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Monosaccharides (in Hindi)
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Dr Praveen Kumar Agrawal is teaching live on Unacademy Plus

Dr Praveen Kumar Agrawal
Ex - Faculty, Allen Kota, 22 Yrs Experience. Author - 17 books Known for best explanation Youtube : biology by pkagrawal

Unacademy user
superb khubsoo mam , keep it up
sir why d glucose is mainly used?
Sir, glycogen is as same as starch and it is also called animal starch Is it right or not sir?
Sir I have doubt that ”invert sugar” is "sucrose" right ,but you mentioned fructose. Ply reply sir
Pravallika Goud K E
10 months ago
Sorry,sir you mentioned mixture of ; I got it
thnku Sir nyc explainsation
  1. COURSE BIOMOLECULES Lesson Monosaccharides (Simplest sugars) Dr. Praveen Kumar Agrawal

  2. 1. Monosaccharides . These are the simplest and smallest carbohydrates. These can not be hydrolysed further to form smaller . carbohydrates. These form the structural units of other carbohydrates. There general formula is CnH2nOn. Examples of monosaccharides include glyceraldehyde (glycerose), ribose, glucose, fructose, galactose and sedo- heptulose . Glyceraldehyde : It is a triose sugar. It is an important intermediary of glycolysis and photosynthesis . Erythrose : It is tetrose and intermediary of photosynthesis. Ribose It is a 5 C sugar and important constituent of nucleotides and RNA. Deoxyribose It is also a 5 C sugar which is an important constituent of DNA. Glucose Biologically, the most important carbohydrate is the glucose. It is the main source of energy for the living organisms. It participates in almost all biological reactions, directly or indirectly. It is also called blood sugar (Note D form of glucose is called dextrose, which is used for clinical purposes) Fructose: Fructose is the sweetest sugar. It is also important in many metabolic processes. It represents the ketose form of hexose sugar. (Isomeric to glucose, which represents aldose form of hexose sugar). It is the commonest form of sugars in fruits. A mixture of glucose and fructose is called invert sugar. . Sedoheptulose : It is a seven carbon atom sugar. It is important in Calvin cycle (photosynthesis).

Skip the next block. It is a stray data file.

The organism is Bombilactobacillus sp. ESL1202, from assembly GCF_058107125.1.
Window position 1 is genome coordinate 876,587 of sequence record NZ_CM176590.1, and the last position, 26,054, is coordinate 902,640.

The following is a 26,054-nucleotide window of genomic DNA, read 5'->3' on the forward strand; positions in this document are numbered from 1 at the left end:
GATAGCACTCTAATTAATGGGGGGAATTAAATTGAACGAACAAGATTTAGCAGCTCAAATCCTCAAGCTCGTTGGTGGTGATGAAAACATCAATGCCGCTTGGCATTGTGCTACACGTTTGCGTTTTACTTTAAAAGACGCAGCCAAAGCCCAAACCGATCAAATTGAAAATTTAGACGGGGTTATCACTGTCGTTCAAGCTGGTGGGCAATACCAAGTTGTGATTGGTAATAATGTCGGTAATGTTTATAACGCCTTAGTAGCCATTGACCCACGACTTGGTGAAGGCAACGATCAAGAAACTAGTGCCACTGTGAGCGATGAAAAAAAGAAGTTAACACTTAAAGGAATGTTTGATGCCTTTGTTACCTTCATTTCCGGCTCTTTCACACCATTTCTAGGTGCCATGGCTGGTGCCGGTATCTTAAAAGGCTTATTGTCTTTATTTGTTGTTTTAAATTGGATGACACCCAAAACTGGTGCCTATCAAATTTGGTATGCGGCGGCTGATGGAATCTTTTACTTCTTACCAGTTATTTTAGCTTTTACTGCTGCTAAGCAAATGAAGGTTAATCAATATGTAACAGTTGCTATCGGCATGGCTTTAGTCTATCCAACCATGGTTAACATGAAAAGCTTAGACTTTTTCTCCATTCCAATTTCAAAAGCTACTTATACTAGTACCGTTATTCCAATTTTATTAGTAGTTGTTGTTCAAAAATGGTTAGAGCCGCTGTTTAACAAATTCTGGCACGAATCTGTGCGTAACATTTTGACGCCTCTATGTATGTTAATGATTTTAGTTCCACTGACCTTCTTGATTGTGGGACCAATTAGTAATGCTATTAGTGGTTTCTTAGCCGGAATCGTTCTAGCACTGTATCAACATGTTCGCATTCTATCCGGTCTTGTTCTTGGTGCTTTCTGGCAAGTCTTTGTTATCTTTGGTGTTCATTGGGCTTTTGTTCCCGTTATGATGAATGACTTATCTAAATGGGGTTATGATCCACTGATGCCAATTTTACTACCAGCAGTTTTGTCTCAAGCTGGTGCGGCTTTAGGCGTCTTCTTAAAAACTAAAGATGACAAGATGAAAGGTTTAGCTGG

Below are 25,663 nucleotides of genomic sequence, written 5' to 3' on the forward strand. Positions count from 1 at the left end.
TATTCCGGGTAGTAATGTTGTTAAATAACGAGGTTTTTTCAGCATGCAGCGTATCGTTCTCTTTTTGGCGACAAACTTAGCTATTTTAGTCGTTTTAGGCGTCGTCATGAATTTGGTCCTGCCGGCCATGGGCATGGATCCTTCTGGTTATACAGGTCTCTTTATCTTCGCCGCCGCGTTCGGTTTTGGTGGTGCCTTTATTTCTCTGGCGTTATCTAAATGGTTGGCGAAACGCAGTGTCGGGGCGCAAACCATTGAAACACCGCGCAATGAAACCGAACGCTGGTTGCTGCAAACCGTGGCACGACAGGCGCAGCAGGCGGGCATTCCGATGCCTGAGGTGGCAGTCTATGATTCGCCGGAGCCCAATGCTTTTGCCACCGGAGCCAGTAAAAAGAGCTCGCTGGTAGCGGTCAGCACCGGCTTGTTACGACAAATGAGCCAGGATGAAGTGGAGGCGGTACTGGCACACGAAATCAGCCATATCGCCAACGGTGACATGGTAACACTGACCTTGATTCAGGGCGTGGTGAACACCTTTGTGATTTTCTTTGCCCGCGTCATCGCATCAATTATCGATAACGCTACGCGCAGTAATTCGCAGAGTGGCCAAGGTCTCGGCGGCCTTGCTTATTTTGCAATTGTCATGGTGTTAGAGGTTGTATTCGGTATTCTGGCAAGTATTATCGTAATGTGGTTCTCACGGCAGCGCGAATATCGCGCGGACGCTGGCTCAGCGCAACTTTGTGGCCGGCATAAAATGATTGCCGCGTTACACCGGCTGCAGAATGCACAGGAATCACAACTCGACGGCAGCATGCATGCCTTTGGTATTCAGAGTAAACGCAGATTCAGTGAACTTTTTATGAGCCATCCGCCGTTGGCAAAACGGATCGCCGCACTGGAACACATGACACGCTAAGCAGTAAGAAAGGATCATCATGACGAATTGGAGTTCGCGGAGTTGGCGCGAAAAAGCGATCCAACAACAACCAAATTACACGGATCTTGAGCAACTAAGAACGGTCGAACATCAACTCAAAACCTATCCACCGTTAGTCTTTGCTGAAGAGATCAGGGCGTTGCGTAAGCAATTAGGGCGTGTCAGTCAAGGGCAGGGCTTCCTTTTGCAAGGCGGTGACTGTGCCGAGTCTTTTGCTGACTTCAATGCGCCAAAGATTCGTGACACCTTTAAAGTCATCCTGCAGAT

3. Monosaccharides are reducing sugars and exist in following two forms - 1. Aldehyde derivatives or aldose sugars These carbohydrates possess the aldehydic group -CHO). These include glucose, ribose etc. . 2. Ketone derivatives or ketose sugars These carbohydrates possess ketonic group (-CO-). These include fructose, ribulose etc. These two forms are usually isomeric to each other, e.g., the formula of glucose and fructose both is C6H1206, but glucose is aldose form while fructose is ketose form. Following table shows aldose and ketose forms of some monosaccharides Ketose form Dihydroxyacetone Erythrulose Ribulose Fructose Monosaccharide Triose Tetrose Pentose Hexose Formula C3H603 C4H804 CsH1005 C6H1206 Aldose form Glycerose Erythrose Ribose Glucose

  4. CH2 OH CHO HCOH CHO HCOH HCOH HCOH OHCH OHCH HCOH HCOH HCOH HCOH CH2 OH CH2 OH CH2 OH Ribose Pentose Glucose Hexose Fructose Hexose

  5. Properties of Monosaccharides Monosaccharides show following physico-chemical properties - 1. Physical properties Crystalline, . Highly soluble in water, .Sweeter in taste. 2. Chemical properties Chemically, monosaccharides are aldehyde or ketone derivatives of polyhydric alcohols, (possessing more than one alcoholic -OH, groups) Free aldehydic and ketonic groups of these sugars can reduce cupric ions (Cu2+) to cuprous ions (Cu+) Therefore these sugars are also called reducing sugars. This property is the basis of Fehling's test and Benedict's test to detect the presence of sugars in the urine. Monosaccharides are optically active and form many optical isomers. Optical activity is due to the presence of asymmetrical carbon atom. Therefore monosaccharides can turn the plane of a polarized light when such light is passed through their solution